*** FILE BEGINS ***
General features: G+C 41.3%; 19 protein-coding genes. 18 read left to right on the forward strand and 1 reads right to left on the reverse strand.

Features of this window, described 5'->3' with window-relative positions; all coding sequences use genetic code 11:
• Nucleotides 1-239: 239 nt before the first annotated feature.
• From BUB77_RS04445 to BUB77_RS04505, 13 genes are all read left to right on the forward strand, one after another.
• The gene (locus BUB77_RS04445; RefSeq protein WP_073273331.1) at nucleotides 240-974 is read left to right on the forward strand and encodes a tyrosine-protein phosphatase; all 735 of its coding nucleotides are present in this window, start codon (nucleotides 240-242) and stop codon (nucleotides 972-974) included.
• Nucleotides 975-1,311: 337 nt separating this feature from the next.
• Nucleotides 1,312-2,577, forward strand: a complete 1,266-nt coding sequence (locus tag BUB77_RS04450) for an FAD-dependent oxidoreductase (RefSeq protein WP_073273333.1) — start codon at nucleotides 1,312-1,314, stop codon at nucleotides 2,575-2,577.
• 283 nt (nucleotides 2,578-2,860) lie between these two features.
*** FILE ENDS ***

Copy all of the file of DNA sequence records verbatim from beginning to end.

General features: G+C 41.3%; 19 protein-coding genes. 18 read left to right on the forward strand and 1 reads right to left on the reverse strand.

Features of this window, described 5'->3' with window-relative positions; all coding sequences use genetic code 11:
• Nucleotides 1-239: 239 nt before the first annotated feature.
• From BUB77_RS04445 to BUB77_RS04505, 13 genes are all read left to right on the forward strand, one after another.
• The gene (locus BUB77_RS04445; RefSeq protein WP_073273331.1) at nucleotides 240-974 is read left to right on the forward strand and encodes a tyrosine-protein phosphatase; all 735 of its coding nucleotides are present in this window, start codon (nucleotides 240-242) and stop codon (nucleotides 972-974) included.
• Nucleotides 975-1,311: 337 nt separating this feature from the next.
• Nucleotides 1,312-2,577, forward strand: a complete 1,266-nt coding sequence (locus tag BUB77_RS04450) for an FAD-dependent oxidoreductase (RefSeq protein WP_073273333.1) — start codon at nucleotides 1,312-1,314, stop codon at nucleotides 2,575-2,577.
• 283 nt (nucleotides 2,578-2,860) lie between these two features.